Life would be challenging…well impossible….living on Titan due to its extremely cold temperature. By cold we are talking about -178 degrees Celsius ( -350 Fahrenheit). At this temperature, surface water is frozen. However, Titan happens to have another liquid source that makes up its lakes and seas; methane.
Methane on Earth cannot exactly support life, considering it is gaseous and highly flammable. With the freezing temperatures on the moon however, methane is present in liquid form and acts similar to what water does here on Earth.
These liquid methane pools provide an excellent source for other other molecules, even ones that might promote life formation.
Previous studies have suggested that vinyl cyanide (also known as acrylonitrile) might be present on Titan.
This molecule is has been shown through computer models to hold potential for forming membrane-like spheres able to protect molecules….like DNA for example. These membranes are important for early life, due to their capabilities of protecting and preserving genetic information and forming barriers to provide selective entrance and exit of molecules.
Studies have shown that vinyl cyanide is also present in the “methane seas” to create millions of cell like bubbles per centimeter.
This data is very exciting, however it is still far away from confirming life on other planets.
And while we have learned a substantial amount about Titan, there is much left to learn.
How did scientists discover all of this information?
A good portion of the discoveries were made by a beautiful piece of equipment; the Cassini Orbiter.
In 1997, Cassini was launched from Earth, destined to reveal the great mysteries of our outer solar system. One of the major targets was, of course, Saturn. Cassini’s first picture of the planet was October 31st 2002, at approximately 177 million miles away (about twice the distance of the Earth from the Sun).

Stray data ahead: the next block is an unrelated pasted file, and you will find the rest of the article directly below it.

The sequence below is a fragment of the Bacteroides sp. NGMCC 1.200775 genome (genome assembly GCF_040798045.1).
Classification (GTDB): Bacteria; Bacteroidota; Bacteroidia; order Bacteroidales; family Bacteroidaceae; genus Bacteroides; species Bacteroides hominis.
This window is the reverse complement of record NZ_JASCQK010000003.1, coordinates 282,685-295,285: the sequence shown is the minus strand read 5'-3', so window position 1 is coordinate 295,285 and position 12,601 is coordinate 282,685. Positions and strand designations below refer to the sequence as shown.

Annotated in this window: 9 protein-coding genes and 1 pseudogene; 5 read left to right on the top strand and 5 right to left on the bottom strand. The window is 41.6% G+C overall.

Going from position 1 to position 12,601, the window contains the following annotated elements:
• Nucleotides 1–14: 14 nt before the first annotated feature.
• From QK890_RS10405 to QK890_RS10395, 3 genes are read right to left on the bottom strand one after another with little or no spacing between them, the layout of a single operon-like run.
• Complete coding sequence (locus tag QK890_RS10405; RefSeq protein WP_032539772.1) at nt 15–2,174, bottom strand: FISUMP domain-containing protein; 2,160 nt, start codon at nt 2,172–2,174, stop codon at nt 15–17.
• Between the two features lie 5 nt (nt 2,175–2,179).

Cassini then spent the next 16 years evaluating Saturn extensively. From examining the famous ring structures, analyzing the surface of Titan, and even discovering two previously unknown moons, Cassini has enlightened and excited the human population with data and beautiful photographs.
A major part of Cassini’s contribution to science was not just snapping amazing photographs, but also to analyze the atmospheres and states of Saturn and its moons. It is partially from Cassini that we can thank the research done in the article mentioned above.
Unfortunately however, all good things must come to an end. After 20 years, Cassini is (as I am typing this blog) beginning its descent towards Saturn for its final mission. Eventually it will vaporize and be destroyed by Saturn’s atmosphere. While it goes down, it will collect and transmit every ounce of data it can about the atmosphere and the innermost rings of Saturn. The spacecraft will also degrade in such a way that it will not damage any moons that could harness life (Titan for example).
We at Copernicus Called would personally like to thank the craft Cassini for everything it has done for science and science communication. It is through these wonderful experiments that we understand just how expansive the universe is, and how much the human population has left to learn. We highly recommend that you visit NASA’s website and see all of the incredible accomplishments scientists have made with Cassini and other spacecrafts.
If you have any questions, as always, do not hesitate to email us directly at firstname.lastname@example.org. You can also contact us through Facebook, Twitter, and Tumblr.
One major aspect to truly understanding science news is reading the articles the news items are derived from. This may be daunting for those who aren’t used to reading scientific papers, so we at Copernicus Called decided to post a guide on the best way to read scientific papers.
Before we get started, we need to introduce exactly what a scientific paper is and their relevance.
Scientific papers are the main way scientists convey their research, not only to colleagues across the world, but also to the general public. With that in mind, research papers are usually very dense with terminology and complex research methods that can be quite a challenge for someone outside of the field of study.